(also value optimized pricing
) is a pricing strategy
which sets prices primarily, but not exclusively, according to the perceived or estimated value of a product or service to the customer rather than according to the cost of the product or historical prices. Where it is successfully used, it will improve profitability
through generating higher prices without impacting greatly on sales volumes.
The approach is most successful when products are sold based on emotions (fashion), in niche markets, in shortages (e.g. drinks at open air festival on a hot summer day) or for complementary products (e.g. printer
cartridges, headsets for cell
phones). Goods which are very intensely traded (e.g. oil and other commodities), or which are sold to highly sophisticated customers in large markets (e.g. automotive industry) are usually sold using cost-plus pricing.
Value-based pricing in its literal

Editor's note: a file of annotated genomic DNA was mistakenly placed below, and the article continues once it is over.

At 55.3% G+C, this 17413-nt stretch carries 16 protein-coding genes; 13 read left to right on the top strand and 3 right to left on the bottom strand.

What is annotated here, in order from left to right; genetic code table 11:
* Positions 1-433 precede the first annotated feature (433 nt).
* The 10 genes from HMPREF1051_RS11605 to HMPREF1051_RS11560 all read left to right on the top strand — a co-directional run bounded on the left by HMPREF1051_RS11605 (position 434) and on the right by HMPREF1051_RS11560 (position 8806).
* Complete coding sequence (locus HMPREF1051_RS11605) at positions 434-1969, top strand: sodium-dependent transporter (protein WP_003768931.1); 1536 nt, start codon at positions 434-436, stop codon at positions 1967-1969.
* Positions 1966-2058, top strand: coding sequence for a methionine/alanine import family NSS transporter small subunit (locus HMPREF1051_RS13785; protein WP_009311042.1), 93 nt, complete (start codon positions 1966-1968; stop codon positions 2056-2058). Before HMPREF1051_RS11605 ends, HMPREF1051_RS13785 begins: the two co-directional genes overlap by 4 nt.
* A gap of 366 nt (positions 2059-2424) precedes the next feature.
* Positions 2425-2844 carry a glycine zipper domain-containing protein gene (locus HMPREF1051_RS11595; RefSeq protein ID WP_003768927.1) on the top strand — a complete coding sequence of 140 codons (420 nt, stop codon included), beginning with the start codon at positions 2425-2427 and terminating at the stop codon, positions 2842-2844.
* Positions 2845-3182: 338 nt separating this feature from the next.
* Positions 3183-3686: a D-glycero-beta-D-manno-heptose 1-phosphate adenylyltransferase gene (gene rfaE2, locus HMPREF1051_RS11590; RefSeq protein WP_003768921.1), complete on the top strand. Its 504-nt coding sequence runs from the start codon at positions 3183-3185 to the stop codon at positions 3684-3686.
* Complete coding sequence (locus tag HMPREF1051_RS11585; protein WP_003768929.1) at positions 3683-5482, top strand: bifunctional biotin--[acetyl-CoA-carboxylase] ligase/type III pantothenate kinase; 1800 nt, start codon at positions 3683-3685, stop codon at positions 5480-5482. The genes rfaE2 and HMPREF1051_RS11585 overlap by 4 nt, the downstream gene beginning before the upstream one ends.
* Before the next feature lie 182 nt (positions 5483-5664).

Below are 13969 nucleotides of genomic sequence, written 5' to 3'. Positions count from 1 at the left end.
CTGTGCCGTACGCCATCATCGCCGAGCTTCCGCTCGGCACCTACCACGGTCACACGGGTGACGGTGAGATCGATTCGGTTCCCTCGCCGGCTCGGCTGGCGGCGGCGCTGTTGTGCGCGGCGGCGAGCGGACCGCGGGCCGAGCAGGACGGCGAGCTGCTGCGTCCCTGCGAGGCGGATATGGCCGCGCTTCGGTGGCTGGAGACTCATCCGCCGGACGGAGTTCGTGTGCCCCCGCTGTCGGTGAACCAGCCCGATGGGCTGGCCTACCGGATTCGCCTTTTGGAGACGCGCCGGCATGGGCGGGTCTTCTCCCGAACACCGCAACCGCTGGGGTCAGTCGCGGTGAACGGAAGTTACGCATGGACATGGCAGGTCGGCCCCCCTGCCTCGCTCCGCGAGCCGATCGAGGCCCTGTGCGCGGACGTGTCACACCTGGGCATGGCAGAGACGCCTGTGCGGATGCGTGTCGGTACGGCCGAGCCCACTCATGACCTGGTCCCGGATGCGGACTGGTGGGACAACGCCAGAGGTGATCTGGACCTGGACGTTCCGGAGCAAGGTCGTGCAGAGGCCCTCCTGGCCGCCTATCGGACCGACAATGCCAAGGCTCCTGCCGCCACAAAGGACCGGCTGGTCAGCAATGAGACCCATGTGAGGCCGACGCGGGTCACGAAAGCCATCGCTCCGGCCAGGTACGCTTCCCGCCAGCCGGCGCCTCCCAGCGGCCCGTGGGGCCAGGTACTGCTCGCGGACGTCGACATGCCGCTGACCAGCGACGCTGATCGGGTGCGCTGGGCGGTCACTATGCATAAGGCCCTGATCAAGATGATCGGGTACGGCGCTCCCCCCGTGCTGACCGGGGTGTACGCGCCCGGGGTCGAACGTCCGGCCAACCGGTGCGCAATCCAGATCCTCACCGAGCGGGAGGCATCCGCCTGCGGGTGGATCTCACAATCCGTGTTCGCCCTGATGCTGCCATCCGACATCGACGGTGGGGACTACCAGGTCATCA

sense implies basing pricing on the product benefits perceived by the customer instead of on the exact cost of developing the product. For example, a painting
may be priced as much more than the price of canvas and paints: the price in fact depends a lot
on who the painter is. Painting prices also reflect factors such as age, cultural significance, and, most importantly, how much benefit the buyer is deriving. Owning an original Dalí or Picasso painting elevates the self-esteem of the buyer and hence elevates the perceived benefits of ownership.